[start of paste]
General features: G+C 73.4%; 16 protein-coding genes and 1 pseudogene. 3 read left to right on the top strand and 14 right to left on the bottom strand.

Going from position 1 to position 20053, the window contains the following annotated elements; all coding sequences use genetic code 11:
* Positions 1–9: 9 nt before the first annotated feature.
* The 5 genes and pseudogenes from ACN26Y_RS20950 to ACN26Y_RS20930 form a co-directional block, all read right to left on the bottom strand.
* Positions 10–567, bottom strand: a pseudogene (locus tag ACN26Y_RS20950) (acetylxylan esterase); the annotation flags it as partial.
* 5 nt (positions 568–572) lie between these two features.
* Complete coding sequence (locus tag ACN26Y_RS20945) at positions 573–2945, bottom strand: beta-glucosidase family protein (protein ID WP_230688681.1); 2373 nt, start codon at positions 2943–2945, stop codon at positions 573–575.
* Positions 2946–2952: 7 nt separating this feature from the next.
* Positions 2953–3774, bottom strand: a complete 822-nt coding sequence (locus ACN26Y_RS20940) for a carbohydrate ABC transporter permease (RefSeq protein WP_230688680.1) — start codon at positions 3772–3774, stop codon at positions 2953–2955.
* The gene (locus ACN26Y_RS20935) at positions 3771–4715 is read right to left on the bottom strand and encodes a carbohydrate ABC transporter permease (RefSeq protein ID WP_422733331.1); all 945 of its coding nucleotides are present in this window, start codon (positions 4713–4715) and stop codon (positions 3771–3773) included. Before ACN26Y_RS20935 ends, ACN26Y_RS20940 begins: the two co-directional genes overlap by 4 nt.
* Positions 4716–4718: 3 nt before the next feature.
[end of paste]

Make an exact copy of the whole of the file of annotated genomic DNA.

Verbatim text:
General features: G+C 73.4%; 16 protein-coding genes and 1 pseudogene. 3 read left to right on the top strand and 14 right to left on the bottom strand.

Going from position 1 to position 20053, the window contains the following annotated elements; all coding sequences use genetic code 11:
* Positions 1–9: 9 nt before the first annotated feature.
* The 5 genes and pseudogenes from ACN26Y_RS20950 to ACN26Y_RS20930 form a co-directional block, all read right to left on the bottom strand.
* Positions 10–567, bottom strand: a pseudogene (locus tag ACN26Y_RS20950) (acetylxylan esterase); the annotation flags it as partial.
* 5 nt (positions 568–572) lie between these two features.
* Complete coding sequence (locus tag ACN26Y_RS20945) at positions 573–2945, bottom strand: beta-glucosidase family protein (protein ID WP_230688681.1); 2373 nt, start codon at positions 2943–2945, stop codon at positions 573–575.
* Positions 2946–2952: 7 nt separating this feature from the next.
* Positions 2953–3774, bottom strand: a complete 822-nt coding sequence (locus ACN26Y_RS20940) for a carbohydrate ABC transporter permease (RefSeq protein WP_230688680.1) — start codon at positions 3772–3774, stop codon at positions 2953–2955.
* The gene (locus ACN26Y_RS20935) at positions 3771–4715 is read right to left on the bottom strand and encodes a carbohydrate ABC transporter permease (RefSeq protein ID WP_422733331.1); all 945 of its coding nucleotides are present in this window, start codon (positions 4713–4715) and stop codon (positions 3771–3773) included. Before ACN26Y_RS20935 ends, ACN26Y_RS20940 begins: the two co-directional genes overlap by 4 nt.
* Positions 4716–4718: 3 nt before the next feature.